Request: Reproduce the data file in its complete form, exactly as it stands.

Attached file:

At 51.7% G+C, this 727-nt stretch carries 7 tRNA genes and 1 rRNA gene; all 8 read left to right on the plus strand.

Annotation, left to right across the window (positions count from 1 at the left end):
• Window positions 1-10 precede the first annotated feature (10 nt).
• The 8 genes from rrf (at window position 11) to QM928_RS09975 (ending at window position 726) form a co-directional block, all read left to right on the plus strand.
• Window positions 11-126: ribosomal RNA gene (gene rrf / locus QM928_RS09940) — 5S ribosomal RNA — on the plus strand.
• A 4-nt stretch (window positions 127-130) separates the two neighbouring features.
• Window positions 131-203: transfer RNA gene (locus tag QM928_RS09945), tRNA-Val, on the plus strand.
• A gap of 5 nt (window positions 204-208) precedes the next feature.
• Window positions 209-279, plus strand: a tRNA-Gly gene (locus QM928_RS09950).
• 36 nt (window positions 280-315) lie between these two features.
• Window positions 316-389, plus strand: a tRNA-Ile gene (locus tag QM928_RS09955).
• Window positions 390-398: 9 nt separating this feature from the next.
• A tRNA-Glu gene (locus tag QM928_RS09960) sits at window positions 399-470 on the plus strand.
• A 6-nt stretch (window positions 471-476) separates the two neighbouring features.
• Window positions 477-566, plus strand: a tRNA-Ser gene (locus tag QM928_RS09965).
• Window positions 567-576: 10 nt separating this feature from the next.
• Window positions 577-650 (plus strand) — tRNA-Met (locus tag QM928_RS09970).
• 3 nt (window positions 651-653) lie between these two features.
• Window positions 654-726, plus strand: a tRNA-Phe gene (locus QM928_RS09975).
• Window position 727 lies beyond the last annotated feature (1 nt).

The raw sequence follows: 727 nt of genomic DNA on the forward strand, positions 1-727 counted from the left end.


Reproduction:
At 51.7% G+C, this 727-nt stretch carries 7 tRNA genes and 1 rRNA gene; all 8 read left to right on the plus strand.

Annotation, left to right across the window (positions count from 1 at the left end):
• Window positions 1-10 precede the first annotated feature (10 nt).
• The 8 genes from rrf (at window position 11) to QM928_RS09975 (ending at window position 726) form a co-directional block, all read left to right on the plus strand.
• Window positions 11-126: ribosomal RNA gene (gene rrf / locus QM928_RS09940) — 5S ribosomal RNA — on the plus strand.
• A 4-nt stretch (window positions 127-130) separates the two neighbouring features.
• Window positions 131-203: transfer RNA gene (locus tag QM928_RS09945), tRNA-Val, on the plus strand.
• A gap of 5 nt (window positions 204-208) precedes the next feature.
• Window positions 209-279, plus strand: a tRNA-Gly gene (locus QM928_RS09950).
• 36 nt (window positions 280-315) lie between these two features.
• Window positions 316-389, plus strand: a tRNA-Ile gene (locus tag QM928_RS09955).
• Window positions 390-398: 9 nt separating this feature from the next.
• A tRNA-Glu gene (locus tag QM928_RS09960) sits at window positions 399-470 on the plus strand.
• A 6-nt stretch (window positions 471-476) separates the two neighbouring features.
• Window positions 477-566, plus strand: a tRNA-Ser gene (locus tag QM928_RS09965).
• Window positions 567-576: 10 nt separating this feature from the next.
• Window positions 577-650 (plus strand) — tRNA-Met (locus tag QM928_RS09970).
• 3 nt (window positions 651-653) lie between these two features.
• Window positions 654-726, plus strand: a tRNA-Phe gene (locus QM928_RS09975).
• Window position 727 lies beyond the last annotated feature (1 nt).

The raw sequence follows: 727 nt of genomic DNA on the forward strand, positions 1-727 counted from the left end.